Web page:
… Google. We hope they are useful to you as you think through your own ML-powered product questions. As ML starts to power more and more products and experiences, let’s step up to our responsibility to stay human-centered, find the unique value for people, and make every experience great.
So inspire them with examples — decks, personal stories, vision videos, prototypes, clips from user research, the works — of what an amazing experience could look and feel like, build up their fluency in user research goals and findings, and gently introduce them to our wonderful world of UX crits, workshops, and design sprints to help manifest a deeper understanding of your product principles and experience goals. The earlier they get comfortable with iteration, the better it will be for the robustness of your ML pipeline, and for your ability to effectively influence the product.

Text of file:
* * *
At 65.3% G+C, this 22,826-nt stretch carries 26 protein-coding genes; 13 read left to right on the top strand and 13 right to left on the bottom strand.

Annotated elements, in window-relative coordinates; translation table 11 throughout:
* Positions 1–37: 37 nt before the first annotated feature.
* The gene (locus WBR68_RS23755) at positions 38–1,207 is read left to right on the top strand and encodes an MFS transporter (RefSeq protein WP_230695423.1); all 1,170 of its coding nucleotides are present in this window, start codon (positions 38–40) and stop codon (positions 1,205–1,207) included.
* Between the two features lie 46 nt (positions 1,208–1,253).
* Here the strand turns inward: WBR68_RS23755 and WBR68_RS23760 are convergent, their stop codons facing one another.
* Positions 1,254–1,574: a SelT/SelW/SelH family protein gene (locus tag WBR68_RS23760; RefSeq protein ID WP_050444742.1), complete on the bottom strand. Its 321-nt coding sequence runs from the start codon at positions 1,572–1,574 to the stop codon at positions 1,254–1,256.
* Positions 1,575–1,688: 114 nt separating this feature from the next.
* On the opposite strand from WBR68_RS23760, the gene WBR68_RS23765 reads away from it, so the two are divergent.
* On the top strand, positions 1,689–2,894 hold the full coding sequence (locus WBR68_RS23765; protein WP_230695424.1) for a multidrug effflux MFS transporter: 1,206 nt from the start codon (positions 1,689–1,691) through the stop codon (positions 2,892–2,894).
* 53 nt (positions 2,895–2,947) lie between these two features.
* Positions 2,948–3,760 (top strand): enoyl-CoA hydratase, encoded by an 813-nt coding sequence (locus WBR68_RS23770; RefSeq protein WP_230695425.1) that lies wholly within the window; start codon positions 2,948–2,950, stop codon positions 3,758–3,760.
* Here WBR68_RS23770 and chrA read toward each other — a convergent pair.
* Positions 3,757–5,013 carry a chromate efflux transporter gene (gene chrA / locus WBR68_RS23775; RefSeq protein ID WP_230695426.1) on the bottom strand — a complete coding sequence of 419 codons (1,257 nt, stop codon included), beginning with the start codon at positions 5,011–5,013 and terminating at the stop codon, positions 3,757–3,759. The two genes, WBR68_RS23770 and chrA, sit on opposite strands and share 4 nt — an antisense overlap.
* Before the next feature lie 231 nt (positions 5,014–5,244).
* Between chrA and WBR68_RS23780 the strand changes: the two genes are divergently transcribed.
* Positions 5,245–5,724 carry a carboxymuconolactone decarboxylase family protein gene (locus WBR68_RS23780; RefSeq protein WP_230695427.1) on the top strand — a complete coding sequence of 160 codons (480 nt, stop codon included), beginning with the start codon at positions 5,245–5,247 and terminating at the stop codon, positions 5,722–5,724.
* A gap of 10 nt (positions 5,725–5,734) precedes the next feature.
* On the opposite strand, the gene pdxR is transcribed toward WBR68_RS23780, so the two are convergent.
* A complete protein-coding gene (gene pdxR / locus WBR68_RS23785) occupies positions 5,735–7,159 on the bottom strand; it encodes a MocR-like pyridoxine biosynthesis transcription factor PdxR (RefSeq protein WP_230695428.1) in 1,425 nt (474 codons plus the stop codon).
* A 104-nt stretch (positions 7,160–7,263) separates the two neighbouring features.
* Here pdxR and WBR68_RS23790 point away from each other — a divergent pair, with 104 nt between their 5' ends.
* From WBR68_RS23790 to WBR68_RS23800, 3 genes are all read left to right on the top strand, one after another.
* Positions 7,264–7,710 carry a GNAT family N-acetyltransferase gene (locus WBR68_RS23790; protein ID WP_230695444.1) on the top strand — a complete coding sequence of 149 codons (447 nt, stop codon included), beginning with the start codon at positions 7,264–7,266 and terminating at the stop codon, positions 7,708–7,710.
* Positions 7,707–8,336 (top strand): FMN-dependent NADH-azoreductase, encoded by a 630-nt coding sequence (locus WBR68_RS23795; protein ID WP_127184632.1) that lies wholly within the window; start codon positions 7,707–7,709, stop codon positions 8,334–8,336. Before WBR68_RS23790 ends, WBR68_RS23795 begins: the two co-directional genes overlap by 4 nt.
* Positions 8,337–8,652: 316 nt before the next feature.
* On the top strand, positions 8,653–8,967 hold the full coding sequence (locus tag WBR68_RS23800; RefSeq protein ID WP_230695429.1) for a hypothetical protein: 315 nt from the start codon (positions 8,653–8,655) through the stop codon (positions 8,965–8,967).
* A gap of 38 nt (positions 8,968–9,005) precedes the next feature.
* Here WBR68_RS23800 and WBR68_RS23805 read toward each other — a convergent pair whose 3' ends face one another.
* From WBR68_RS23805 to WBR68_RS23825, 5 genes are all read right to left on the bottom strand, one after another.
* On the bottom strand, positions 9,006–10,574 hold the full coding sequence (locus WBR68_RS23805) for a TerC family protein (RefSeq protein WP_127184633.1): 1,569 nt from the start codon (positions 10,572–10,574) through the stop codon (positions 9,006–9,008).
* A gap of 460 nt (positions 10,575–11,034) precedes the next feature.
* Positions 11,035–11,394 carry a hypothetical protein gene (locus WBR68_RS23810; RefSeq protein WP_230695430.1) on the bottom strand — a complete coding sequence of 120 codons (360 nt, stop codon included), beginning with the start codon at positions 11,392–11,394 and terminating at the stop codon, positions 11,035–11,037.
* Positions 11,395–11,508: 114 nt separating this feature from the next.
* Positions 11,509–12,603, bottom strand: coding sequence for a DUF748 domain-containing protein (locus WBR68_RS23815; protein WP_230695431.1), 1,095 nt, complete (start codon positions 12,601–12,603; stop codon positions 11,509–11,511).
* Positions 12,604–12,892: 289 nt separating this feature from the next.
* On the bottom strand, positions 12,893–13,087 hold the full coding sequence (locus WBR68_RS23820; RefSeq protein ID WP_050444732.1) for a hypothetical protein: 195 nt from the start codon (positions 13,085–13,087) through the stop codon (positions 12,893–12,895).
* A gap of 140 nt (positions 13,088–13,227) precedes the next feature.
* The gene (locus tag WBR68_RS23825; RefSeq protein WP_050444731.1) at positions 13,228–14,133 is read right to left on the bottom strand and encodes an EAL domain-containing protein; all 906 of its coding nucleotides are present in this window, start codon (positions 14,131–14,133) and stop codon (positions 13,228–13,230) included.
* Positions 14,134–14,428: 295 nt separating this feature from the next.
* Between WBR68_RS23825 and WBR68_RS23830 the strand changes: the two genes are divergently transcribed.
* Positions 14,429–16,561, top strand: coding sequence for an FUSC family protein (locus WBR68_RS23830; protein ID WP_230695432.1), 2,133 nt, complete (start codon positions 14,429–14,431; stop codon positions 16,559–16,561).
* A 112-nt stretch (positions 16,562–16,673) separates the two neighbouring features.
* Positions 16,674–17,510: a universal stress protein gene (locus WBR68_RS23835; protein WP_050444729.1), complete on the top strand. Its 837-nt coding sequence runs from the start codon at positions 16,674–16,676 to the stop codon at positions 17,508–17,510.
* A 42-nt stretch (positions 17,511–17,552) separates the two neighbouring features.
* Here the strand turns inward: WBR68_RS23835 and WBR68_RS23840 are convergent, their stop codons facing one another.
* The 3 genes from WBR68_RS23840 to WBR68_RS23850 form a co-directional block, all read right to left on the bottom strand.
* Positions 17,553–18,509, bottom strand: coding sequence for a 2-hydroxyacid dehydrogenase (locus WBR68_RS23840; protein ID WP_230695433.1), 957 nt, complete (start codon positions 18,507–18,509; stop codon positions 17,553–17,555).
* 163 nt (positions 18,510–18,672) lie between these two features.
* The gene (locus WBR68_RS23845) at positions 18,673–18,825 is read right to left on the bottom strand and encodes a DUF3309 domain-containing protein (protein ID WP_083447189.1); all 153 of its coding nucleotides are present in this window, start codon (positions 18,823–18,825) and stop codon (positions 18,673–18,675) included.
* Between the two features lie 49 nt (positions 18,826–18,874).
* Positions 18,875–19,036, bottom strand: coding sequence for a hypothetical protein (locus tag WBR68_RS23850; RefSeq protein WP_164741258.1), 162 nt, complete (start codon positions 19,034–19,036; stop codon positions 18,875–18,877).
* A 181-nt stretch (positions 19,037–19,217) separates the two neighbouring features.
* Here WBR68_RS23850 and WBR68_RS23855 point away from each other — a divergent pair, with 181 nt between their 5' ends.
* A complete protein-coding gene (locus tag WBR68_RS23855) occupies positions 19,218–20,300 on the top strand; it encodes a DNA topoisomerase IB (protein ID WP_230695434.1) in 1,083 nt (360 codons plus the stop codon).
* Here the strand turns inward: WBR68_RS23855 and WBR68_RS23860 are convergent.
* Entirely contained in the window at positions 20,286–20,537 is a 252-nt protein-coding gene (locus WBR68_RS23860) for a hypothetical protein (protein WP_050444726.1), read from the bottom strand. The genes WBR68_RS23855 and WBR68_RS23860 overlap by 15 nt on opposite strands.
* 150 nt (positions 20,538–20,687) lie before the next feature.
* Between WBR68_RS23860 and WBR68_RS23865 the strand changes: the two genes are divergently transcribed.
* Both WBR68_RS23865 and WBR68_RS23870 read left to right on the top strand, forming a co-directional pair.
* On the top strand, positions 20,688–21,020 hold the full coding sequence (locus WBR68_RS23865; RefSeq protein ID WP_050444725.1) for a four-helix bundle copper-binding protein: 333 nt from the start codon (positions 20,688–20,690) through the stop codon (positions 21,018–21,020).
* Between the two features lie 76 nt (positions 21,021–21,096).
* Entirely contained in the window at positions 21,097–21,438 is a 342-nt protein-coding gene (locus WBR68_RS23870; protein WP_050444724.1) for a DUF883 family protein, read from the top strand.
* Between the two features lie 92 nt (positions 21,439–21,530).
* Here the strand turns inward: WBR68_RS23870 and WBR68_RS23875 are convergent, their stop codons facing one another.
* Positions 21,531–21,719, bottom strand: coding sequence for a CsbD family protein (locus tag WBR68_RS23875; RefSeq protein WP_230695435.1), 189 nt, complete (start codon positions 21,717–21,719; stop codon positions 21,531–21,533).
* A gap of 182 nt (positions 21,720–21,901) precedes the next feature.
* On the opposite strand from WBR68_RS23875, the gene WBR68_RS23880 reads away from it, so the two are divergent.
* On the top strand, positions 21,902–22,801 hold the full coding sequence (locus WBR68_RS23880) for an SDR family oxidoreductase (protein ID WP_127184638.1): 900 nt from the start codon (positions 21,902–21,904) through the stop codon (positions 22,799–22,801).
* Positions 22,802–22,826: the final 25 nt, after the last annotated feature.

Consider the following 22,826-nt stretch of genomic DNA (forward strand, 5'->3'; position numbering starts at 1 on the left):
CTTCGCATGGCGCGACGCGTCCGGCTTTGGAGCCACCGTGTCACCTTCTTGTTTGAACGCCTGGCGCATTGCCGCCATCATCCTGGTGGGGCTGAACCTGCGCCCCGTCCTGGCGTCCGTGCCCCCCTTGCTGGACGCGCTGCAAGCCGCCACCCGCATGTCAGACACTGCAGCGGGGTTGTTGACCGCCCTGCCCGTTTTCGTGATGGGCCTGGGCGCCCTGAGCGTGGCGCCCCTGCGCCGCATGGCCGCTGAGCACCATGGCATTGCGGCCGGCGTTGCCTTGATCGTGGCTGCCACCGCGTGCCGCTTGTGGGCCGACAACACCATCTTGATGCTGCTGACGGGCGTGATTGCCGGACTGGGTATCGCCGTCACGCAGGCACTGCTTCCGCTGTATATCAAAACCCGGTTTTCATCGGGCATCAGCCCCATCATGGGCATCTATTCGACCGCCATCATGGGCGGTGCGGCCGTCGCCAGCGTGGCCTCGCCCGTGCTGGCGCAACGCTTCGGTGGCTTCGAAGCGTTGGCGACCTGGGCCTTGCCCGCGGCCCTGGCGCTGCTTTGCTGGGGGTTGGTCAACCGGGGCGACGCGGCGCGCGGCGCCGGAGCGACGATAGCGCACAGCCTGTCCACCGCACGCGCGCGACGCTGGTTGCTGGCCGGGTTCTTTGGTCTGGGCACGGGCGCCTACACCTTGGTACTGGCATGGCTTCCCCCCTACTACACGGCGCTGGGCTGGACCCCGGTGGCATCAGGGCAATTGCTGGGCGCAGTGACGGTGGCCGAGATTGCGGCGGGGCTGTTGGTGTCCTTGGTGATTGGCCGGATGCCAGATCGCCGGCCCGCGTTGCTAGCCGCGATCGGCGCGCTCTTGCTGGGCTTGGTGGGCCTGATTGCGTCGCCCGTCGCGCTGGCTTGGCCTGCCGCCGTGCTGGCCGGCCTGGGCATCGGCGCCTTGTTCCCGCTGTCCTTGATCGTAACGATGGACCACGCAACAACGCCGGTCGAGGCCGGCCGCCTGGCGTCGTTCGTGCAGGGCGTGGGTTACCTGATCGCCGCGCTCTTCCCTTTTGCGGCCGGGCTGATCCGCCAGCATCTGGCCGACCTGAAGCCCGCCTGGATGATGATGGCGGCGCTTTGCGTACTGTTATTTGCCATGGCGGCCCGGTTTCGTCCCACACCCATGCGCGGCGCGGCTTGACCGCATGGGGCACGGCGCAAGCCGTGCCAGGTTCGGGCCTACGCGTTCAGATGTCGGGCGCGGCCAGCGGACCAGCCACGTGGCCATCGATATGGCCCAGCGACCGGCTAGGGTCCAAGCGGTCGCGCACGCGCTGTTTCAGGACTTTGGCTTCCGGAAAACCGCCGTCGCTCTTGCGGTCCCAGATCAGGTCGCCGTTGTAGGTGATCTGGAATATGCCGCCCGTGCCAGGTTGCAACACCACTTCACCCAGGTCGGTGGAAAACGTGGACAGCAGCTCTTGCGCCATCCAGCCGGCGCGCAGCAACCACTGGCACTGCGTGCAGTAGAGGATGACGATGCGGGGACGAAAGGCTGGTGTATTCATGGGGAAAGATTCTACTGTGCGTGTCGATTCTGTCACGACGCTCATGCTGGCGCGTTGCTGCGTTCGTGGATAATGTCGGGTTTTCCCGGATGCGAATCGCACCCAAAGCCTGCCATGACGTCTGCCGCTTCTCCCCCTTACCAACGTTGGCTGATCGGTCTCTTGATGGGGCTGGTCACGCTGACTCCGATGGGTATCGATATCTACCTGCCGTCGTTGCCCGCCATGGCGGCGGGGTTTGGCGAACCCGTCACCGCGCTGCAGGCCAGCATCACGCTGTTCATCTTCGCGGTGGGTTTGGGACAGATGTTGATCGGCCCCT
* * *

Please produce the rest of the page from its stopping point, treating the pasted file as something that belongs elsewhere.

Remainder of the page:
…ning is a much more creative and expressive engineering process than we’re generally accustomed to. Training a model can be slow-going, and the tools for visualization aren’t great yet, so engineers end up needing to use their imaginations frequently when tuning an algorithm (there’s even a methodology called “Active Learning” where they manually “tune” the model after every iteration). Your job is to help them make great user-centered choices all along the way.